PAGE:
This post was written by Deborah Ujevich, Community Organizer at The West Virginia Family of Convicted People
“We can’t arrest our way out of this problem.”
How many times have we heard that sentiment expressed? Yet that’s exactly what we do, over and over again. And until meaningful measures are taken to treat substance abuse as a public health crisis, and not a criminal act, the cycle of arrests and stigmatization are the only actions that will continue to take place.
At this point in time—and especially now, with egregiously cruel legislation like SB 334 having been codified into law—West Virginia seems further away than ever from addressing the rampant substance abuse issues that abound here. This is a big problem – and it will require big reforms to address it. The graph below illustrates just how badly these reforms are needed. West Virginia’s incarcerated population has increased dramatically since 1980, largely driven by a carceral response to drug and other nonviolent offenses.
As a non-native – and a justice-impacted person – I was astounded at the barbarism of West Virginia’s criminal justice system; addressing the myriad reasons that this is so is an issue far more complex than this one blog post can provide. But here’s a start: West Virginia is hardly incentivizing any meaningful way of life for people who are struggling, let alone one free of the escapism of substance abuse. Furthermore, there is little in the way of economic motivation to move people beyond the money that they can make in the drug trade. And there is very little rehabilitation within the criminal justice system, which is existentially punitive.
The aforementioned SB 334 takes things to another level, as its system of reforms surrounding harm reduction programs – particularly needle exchanges – were designed to effectively eliminate any access to harm reduction in the state. And this was done DESPITE the fact that the Centers for Disease Control & Prevention has identified Kanawha County as the county with the most concerning HIV outbreak in the nation.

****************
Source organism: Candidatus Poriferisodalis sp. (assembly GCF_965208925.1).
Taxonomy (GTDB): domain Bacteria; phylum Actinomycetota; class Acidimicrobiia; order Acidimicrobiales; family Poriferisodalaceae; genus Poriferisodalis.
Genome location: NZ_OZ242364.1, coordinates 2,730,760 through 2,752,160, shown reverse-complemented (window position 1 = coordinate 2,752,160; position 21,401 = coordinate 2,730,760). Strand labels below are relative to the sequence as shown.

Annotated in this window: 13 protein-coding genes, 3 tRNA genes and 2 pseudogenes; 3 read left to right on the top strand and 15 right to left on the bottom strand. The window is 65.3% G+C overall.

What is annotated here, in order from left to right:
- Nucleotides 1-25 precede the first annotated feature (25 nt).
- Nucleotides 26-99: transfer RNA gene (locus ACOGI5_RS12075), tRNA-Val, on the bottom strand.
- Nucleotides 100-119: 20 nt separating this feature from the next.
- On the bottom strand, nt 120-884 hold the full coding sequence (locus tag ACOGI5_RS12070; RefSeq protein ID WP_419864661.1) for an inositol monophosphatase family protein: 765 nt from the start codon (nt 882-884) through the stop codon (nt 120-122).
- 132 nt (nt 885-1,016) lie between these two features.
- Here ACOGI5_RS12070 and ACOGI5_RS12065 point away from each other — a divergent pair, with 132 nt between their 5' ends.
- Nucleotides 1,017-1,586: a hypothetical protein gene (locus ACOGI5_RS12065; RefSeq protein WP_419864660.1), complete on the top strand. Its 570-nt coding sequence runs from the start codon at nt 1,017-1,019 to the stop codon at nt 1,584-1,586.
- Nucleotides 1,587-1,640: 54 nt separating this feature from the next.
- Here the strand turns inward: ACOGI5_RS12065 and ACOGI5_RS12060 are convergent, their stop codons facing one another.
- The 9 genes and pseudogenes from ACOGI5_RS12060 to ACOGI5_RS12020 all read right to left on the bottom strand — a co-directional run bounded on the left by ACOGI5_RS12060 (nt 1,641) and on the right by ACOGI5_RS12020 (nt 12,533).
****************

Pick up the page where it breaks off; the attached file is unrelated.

The 2021 legislative session birthed some of the most outrageously mean-spirited legislation in the memories of those whose job it is to respond to, or propose, legislative action. Hideous advantage was taken of the pandemic, yet inside the Capitol a number of lawmakers flouted CDC guidance regarding mask-wearing & social distancing – all while they used that very guidance to keep the public out of the people’s business.
There was a bright spot or two this year – the defeat of HB 2257, which would have added up to 10 years of additional supervised release for certain drug offenses, is one of them. Stopping that bill was due in no small part to the efforts of one Kenny Matthews, a man who spent a number of years in and out of the revolving door of the West Virginia criminal justice system. And as much of a relief as the failure of that bill is, there was just so much against which to defend that it was well nigh impossible to craft any meaningful offense.
And offense will be the goal for the 2022 legislative session. Because the legislature will comprise the same set of individuals who are largely responsible for the regressive public health and criminal justice policy of this year’s session, we, as coalition partners, will need to work hard in the off-session months and utilize interims to their fullest. We certainly cannot stop bad legislation from being introduced, but armed with this year’s experience, we can counter the bad and prepare to foster some positive reforms.